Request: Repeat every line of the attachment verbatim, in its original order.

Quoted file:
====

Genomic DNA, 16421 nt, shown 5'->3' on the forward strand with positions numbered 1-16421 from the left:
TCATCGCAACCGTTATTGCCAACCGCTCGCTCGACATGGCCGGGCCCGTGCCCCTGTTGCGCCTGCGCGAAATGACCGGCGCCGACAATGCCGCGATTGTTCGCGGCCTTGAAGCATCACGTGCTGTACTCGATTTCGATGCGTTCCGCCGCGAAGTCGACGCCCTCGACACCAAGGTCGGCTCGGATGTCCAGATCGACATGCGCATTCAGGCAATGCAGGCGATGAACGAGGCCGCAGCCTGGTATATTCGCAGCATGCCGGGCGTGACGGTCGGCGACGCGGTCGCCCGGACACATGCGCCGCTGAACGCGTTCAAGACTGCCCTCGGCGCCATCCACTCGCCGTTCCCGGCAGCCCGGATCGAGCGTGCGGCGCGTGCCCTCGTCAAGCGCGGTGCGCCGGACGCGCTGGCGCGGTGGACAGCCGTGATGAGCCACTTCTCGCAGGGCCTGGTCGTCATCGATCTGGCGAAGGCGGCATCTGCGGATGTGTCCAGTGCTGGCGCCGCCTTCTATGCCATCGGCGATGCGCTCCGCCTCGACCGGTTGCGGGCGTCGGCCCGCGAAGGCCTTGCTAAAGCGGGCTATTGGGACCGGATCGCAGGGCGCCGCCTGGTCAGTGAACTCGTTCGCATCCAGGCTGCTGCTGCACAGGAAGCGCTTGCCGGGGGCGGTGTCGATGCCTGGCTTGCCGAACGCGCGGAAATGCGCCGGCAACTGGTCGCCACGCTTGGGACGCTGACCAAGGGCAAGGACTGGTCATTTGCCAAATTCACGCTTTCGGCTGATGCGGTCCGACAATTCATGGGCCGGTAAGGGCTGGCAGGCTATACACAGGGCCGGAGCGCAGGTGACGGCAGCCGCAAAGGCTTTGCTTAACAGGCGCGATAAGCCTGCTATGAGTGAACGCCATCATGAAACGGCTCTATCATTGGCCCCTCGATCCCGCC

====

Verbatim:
Genomic DNA, 16421 nt, shown 5'->3' on the forward strand with positions numbered 1-16421 from the left:
TCATCGCAACCGTTATTGCCAACCGCTCGCTCGACATGGCCGGGCCCGTGCCCCTGTTGCGCCTGCGCGAAATGACCGGCGCCGACAATGCCGCGATTGTTCGCGGCCTTGAAGCATCACGTGCTGTACTCGATTTCGATGCGTTCCGCCGCGAAGTCGACGCCCTCGACACCAAGGTCGGCTCGGATGTCCAGATCGACATGCGCATTCAGGCAATGCAGGCGATGAACGAGGCCGCAGCCTGGTATATTCGCAGCATGCCGGGCGTGACGGTCGGCGACGCGGTCGCCCGGACACATGCGCCGCTGAACGCGTTCAAGACTGCCCTCGGCGCCATCCACTCGCCGTTCCCGGCAGCCCGGATCGAGCGTGCGGCGCGTGCCCTCGTCAAGCGCGGTGCGCCGGACGCGCTGGCGCGGTGGACAGCCGTGATGAGCCACTTCTCGCAGGGCCTGGTCGTCATCGATCTGGCGAAGGCGGCATCTGCGGATGTGTCCAGTGCTGGCGCCGCCTTCTATGCCATCGGCGATGCGCTCCGCCTCGACCGGTTGCGGGCGTCGGCCCGCGAAGGCCTTGCTAAAGCGGGCTATTGGGACCGGATCGCAGGGCGCCGCCTGGTCAGTGAACTCGTTCGCATCCAGGCTGCTGCTGCACAGGAAGCGCTTGCCGGGGGCGGTGTCGATGCCTGGCTTGCCGAACGCGCGGAAATGCGCCGGCAACTGGTCGCCACGCTTGGGACGCTGACCAAGGGCAAGGACTGGTCATTTGCCAAATTCACGCTTTCGGCTGATGCGGTCCGACAATTCATGGGCCGGTAAGGGCTGGCAGGCTATACACAGGGCCGGAGCGCAGGTGACGGCAGCCGCAAAGGCTTTGCTTAACAGGCGCGATAAGCCTGCTATGAGTGAACGCCATCATGAAACGGCTCTATCATTGGCCCCTCGATCCCGCC